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The tail end of a recent blog post from Josephine Briggs, MD on her plan to step down after a decade as director of the National Center for Complementary and Integrative Health (NCCIH) noted some history-in-the-making. After sharing her confidence that David Shurtleff, PhD will serve as acting NCCIH director, Briggs added that Wendy Weber, ND, PhD, MPH, “has agreed to assist as Acting Deputy Director (as well as continuing her work as branch chief in NCCIH’s extramural research division).” Weber is the first naturopathic physician – or member of any of the other distinctly educated and licensed complementary and integrative health clinicians — to serve in such a leadership role at the USA National Institutes of Health.
I caught up with Weber, who began work at NCCIH as a program officer in 2009, to talk with her about her new position there in this transitional time for NCCIH and for integrative practice. We explored her new responsibilities, how the reception has been for her as a member of the naturopathic profession, and what she has felt as the strengths and gaps in her NCCIH work linked to her distinctive education as a naturopathic physician. Weber is a 2001 graduate from the naturopathic medicine program at Bastyr University where she later held a position as a Research Associate Professor. She earned her doctorate of philosophy in epidemiology and a master of public health from the University of Washington. The following is a composite based on a December 6, 2017 call.
Weeks: Say something for starters about your past responsibilities.
Weber: My previous position focused on clinical grants and awards, working with the scientific community to fund the best studies. I also had other roles – as Program Officer of the NIH’s Health Care Systems Research Collaboratory supported by the NIH Common Fund, and with the NIH-DoD-VA Nonpharmacologic Approaches to Pain Management Collaboratory.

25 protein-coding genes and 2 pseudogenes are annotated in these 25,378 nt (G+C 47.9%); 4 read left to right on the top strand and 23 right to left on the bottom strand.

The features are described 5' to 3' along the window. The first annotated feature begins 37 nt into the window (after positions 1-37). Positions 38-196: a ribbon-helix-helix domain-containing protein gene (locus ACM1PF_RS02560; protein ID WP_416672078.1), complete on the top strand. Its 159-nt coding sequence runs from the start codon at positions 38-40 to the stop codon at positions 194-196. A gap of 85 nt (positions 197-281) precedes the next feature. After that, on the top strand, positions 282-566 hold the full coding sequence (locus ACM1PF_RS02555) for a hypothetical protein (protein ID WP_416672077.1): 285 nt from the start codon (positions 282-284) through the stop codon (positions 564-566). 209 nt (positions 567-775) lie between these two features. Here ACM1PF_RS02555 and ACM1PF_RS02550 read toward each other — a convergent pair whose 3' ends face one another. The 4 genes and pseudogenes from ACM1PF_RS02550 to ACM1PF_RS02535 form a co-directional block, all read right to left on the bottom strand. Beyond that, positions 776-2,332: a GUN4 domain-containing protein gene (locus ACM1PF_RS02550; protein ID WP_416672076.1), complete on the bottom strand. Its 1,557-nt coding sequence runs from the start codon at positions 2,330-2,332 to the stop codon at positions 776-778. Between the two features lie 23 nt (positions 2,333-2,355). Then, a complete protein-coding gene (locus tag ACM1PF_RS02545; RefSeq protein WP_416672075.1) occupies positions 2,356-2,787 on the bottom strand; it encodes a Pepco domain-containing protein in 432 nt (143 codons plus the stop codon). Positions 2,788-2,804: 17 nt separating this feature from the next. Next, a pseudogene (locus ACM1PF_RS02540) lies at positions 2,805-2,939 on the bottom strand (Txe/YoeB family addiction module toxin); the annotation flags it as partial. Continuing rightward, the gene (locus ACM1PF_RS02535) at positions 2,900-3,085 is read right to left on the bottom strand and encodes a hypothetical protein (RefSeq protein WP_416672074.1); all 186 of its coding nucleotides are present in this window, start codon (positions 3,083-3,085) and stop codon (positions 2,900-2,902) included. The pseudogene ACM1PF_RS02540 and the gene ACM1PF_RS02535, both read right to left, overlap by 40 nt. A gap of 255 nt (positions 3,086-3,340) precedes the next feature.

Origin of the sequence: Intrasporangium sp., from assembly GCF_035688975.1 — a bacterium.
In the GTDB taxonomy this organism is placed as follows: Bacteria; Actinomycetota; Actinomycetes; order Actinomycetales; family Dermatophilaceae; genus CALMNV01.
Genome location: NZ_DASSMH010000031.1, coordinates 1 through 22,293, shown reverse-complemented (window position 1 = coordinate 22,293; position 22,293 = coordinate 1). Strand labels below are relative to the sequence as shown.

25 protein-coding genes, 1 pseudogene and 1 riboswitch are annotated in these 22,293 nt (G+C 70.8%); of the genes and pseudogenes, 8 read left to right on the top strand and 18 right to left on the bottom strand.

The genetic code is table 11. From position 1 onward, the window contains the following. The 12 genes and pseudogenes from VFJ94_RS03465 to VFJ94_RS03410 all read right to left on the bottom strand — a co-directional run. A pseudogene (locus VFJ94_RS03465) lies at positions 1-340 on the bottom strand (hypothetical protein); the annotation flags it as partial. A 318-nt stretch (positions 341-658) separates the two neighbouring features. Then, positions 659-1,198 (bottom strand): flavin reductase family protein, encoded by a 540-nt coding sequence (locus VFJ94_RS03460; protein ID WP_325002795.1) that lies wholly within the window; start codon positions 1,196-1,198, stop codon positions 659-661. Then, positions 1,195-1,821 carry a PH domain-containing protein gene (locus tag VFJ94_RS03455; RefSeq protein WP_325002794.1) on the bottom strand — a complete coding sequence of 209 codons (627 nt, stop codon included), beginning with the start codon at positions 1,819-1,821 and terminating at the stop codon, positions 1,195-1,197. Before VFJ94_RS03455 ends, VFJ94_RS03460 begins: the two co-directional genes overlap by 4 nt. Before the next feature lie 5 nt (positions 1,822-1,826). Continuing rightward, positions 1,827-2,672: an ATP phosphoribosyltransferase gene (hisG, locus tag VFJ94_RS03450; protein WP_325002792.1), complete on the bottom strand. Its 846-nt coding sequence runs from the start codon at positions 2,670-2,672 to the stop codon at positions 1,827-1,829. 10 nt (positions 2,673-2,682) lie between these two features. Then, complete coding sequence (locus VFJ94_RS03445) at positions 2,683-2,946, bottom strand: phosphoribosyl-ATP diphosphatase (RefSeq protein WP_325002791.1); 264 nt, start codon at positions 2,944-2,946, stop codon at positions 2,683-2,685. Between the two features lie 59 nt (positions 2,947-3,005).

Weeks: I’ve thought NCCIH’s engagements with other agencies and institutes in these collaboratories have been a smart direction.
Weber: The Pain Management Collaboratory is at trans -agency effort between HHS, DoD and the VA and it is a large team effort for which NCCIH is the central coordinator. We announced grants for 11 pragmatic trials and a coordinating center in September. These will total $80-million over the next 6 years. I will continue as program scientist for the PMC.
Weeks: What will change for you — what’s the most exciting to you in your new role?
Weber: Now, working with David [Shurtleff, acting director] I will be thinking about the whole Center, the budgets, the collaborations, and Council. It’s much more of a leadership role. For me, to see and be involved with how the Center functions as a whole is great learning opportunity for me during the transition. We have a lot of exciting activities that we support at NCCIH.
Weeks: Did you always know you would be a lifer at NIH?
Weber: I didn’t exactly know what would happen when I left Bastyr. I found a place where I was able to help identify priorities, aid investigators hone their projects and make them as impactful as they can be, and fund research to evaluate out how to help to implement complementary interventions into health systems, and to disseminate the results.